FMU Cat Colony

Kaitlyn Luna, Editor-in-Chief

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The FMU Education Foundation has paired up with the local humane society to manage population growth of the campus cat colony and provide the around 50 feral cats on campus with shelter, food and water on the south end of campus.

President Luther F. Carter felt compassion toward the cat population on campus and wanted to find a way to help them.

“It’s run by the foundation,” Carter said. “It’s a place to collect the strays, so essentially they are all in one place and can be fed and watered and cared for. And they have shelter. The humane society worked with us in setting this up.”

A housing building has been set up by the residence halls on the south end of campus, which contains food and water to care for the stray cats and provides them with medical help when needed.

Carter said the cat colony shelter was a very humane solution to the growing population of cats on campus.

“It’s a very, very good thing,” Carter said. “It’s a very humane thing.”

Darryl Bridges, vice president for development and executive director of the FMU Education Foundation, said the foundation wanted to find a way to help the cats when they discovered the number of cats on campus was continuing to increase.

“There are feral and semi-feral cats on our campus,” Bridges said. “It’s something that happens on college campuses and anywhere where you’ve got multiple buildings with a lot of outdoor area and people and food. Over the years we’ve had a small population of cats on campus, no more, no less than most college campuses. However, in recent years we’ve seen those numbers increase.”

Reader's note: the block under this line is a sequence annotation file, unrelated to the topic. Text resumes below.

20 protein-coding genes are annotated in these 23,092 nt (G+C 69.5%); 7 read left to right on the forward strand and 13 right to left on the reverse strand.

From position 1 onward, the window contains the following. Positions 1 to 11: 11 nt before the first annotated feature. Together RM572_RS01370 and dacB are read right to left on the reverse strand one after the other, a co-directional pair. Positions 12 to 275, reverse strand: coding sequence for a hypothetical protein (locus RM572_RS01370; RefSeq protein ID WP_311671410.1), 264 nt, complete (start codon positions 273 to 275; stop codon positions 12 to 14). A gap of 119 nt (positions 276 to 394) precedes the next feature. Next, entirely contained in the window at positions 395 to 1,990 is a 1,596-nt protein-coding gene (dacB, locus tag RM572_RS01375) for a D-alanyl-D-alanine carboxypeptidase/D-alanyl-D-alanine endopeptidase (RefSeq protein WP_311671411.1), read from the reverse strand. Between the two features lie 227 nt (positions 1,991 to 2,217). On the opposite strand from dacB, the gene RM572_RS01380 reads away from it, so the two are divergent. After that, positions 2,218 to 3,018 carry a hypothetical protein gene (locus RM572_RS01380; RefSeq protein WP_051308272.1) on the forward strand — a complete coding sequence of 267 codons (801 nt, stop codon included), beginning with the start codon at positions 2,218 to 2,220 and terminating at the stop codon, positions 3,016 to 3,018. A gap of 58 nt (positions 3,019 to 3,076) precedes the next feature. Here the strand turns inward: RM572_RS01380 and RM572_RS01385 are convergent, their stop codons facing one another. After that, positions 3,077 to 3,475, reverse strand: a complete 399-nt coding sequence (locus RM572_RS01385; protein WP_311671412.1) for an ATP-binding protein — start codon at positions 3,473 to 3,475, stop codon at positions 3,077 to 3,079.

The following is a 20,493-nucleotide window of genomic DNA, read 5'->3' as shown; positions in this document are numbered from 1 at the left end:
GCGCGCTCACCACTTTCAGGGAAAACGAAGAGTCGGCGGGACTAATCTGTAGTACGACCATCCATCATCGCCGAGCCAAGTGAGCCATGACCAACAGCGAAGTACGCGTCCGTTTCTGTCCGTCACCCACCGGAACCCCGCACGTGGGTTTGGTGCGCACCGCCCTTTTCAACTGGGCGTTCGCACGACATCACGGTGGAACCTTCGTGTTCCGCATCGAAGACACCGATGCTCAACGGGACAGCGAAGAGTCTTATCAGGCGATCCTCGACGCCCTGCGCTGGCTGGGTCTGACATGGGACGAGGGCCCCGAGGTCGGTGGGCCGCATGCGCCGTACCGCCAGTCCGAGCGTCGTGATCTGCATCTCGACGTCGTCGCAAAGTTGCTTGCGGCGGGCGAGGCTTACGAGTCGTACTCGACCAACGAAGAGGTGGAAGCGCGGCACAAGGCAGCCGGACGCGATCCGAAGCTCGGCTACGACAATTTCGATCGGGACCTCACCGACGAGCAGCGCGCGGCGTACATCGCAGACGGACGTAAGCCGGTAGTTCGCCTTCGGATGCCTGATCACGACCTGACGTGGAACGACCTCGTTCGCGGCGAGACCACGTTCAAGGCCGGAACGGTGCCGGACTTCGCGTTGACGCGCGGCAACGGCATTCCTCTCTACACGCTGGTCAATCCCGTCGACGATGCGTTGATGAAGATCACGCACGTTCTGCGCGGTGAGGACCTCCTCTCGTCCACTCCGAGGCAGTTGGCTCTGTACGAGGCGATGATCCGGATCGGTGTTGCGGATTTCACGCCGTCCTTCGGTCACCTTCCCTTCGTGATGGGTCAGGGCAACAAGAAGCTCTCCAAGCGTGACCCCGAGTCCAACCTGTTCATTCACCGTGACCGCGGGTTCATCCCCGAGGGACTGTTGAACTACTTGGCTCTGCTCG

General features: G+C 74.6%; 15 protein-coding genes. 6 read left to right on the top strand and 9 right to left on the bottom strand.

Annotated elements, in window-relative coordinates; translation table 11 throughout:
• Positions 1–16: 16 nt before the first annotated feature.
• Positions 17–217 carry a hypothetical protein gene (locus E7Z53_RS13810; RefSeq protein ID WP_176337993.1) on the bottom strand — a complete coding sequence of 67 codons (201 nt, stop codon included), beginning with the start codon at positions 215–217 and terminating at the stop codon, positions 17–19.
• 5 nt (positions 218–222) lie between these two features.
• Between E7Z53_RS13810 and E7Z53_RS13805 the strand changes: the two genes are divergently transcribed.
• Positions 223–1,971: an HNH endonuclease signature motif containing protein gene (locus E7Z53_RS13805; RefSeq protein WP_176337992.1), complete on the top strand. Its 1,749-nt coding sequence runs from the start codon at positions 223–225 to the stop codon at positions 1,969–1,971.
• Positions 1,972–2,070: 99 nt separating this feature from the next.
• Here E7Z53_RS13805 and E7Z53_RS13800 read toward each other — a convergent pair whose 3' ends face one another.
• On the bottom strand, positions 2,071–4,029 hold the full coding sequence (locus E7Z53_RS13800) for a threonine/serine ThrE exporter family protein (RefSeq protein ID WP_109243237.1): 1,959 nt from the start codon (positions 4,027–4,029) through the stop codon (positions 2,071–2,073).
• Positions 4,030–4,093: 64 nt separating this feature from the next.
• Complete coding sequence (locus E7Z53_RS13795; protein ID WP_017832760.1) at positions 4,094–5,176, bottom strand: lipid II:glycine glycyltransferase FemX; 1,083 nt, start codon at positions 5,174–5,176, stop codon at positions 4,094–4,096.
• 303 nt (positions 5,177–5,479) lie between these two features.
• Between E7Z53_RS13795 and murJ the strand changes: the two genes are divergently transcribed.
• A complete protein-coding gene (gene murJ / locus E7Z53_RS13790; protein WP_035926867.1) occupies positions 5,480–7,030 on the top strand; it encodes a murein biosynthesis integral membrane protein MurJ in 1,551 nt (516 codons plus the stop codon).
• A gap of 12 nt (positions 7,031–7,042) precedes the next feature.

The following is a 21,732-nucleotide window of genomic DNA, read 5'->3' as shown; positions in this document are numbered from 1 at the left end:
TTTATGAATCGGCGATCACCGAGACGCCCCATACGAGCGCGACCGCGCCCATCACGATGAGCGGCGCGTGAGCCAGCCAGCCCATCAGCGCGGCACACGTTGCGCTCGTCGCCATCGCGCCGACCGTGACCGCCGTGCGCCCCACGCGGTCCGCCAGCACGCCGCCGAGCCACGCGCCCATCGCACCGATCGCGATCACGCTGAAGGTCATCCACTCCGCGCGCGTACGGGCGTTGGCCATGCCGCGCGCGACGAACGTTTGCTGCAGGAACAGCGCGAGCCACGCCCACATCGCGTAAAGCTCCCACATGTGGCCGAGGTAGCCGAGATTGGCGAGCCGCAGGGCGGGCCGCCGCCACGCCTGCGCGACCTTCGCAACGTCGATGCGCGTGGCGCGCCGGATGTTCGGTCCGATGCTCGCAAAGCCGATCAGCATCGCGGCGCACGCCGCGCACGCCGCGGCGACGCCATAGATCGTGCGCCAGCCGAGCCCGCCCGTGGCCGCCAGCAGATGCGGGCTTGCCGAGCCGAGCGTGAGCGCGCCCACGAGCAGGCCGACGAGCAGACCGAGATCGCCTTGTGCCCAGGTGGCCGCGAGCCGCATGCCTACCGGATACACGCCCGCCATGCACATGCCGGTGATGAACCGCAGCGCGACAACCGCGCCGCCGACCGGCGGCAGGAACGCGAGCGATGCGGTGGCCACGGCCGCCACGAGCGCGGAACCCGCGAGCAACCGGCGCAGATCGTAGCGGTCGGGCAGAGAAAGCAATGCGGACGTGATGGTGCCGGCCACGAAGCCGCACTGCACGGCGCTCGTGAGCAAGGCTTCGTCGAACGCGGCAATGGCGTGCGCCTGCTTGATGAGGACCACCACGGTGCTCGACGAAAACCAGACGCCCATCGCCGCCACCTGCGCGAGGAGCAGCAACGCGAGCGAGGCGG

By pairing with the Florence Area Humane Society, the foundation has been able to help control the number of cats by participating in a trap, neuter and release program (TNR).

“We started investigating what we should do with the problem,” Bridges said. “We came across the concept of TNR, and working with the local humane society and animal shelter. And we worked with a local animal clinic, SNIP (Spay and Neuter Intervention of the Pee Dee) clinic. We’ve trapped and fixed over 50 cats, and either released them or had them adopted through the Humane Society to individuals.”

The colony was put in last fall with some small, hand-built shelters, but was recently upgraded to a larger semi-permanent housing solution, which is located in the south corner of campus, behind the track. The new building has scratching posts, extra food, water and medical supplies. Cats are able to enter through a cat door which is located in the front door to the building.

“The whole process is ongoing,” Bridges said. “We’re waiting for a little bit of warm weather, which is now happening. We’re working on gathering some more of the smaller colonies and relocating them to this colony so that there is less chance of there being problems with interactions between the campus community and the cats.”

Bridges said the relocating of the cats is for their protection, but that people can still see the cats if they want to.

“For every person who loves cats there are people who don’t,” Bridges said. “This way, the people who care to interact with cats can still do so, and we welcome people to volunteer if they want to help with this.”

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FMU Cat Colony